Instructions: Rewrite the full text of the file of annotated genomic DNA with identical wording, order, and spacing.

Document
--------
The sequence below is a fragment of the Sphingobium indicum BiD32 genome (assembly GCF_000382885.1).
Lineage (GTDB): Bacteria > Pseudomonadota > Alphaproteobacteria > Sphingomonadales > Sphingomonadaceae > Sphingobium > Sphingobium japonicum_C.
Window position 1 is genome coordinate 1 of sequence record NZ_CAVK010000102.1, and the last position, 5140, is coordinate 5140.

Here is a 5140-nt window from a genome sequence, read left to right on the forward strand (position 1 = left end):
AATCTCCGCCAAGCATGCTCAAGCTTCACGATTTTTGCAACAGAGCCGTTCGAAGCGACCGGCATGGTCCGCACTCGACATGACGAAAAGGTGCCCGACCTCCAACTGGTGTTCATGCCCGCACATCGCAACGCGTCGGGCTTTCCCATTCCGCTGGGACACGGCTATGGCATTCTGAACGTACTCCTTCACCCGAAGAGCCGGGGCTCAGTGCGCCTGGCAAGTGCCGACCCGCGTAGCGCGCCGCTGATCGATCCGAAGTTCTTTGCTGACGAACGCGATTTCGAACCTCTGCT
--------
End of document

The sequence below is a fragment of the Sphingobium indicum BiD32 genome (assembly GCF_000382885.1).
Lineage (GTDB): Bacteria > Pseudomonadota > Alphaproteobacteria > Sphingomonadales > Sphingomonadaceae > Sphingobium > Sphingobium japonicum_C.
Window position 1 is genome coordinate 1 of sequence record NZ_CAVK010000102.1, and the last position, 5140, is coordinate 5140.

Here is a 5140-nt window from a genome sequence, read left to right on the forward strand (position 1 = left end):
AATCTCCGCCAAGCATGCTCAAGCTTCACGATTTTTGCAACAGAGCCGTTCGAAGCGACCGGCATGGTCCGCACTCGACATGACGAAAAGGTGCCCGACCTCCAACTGGTGTTCATGCCCGCACATCGCAACGCGTCGGGCTTTCCCATTCCGCTGGGACACGGCTATGGCATTCTGAACGTACTCCTTCACCCGAAGAGCCGGGGCTCAGTGCGCCTGGCAAGTGCCGACCCGCGTAGCGCGCCGCTGATCGATCCGAAGTTCTTTGCTGACGAACGCGATTTCGAACCTCTGCT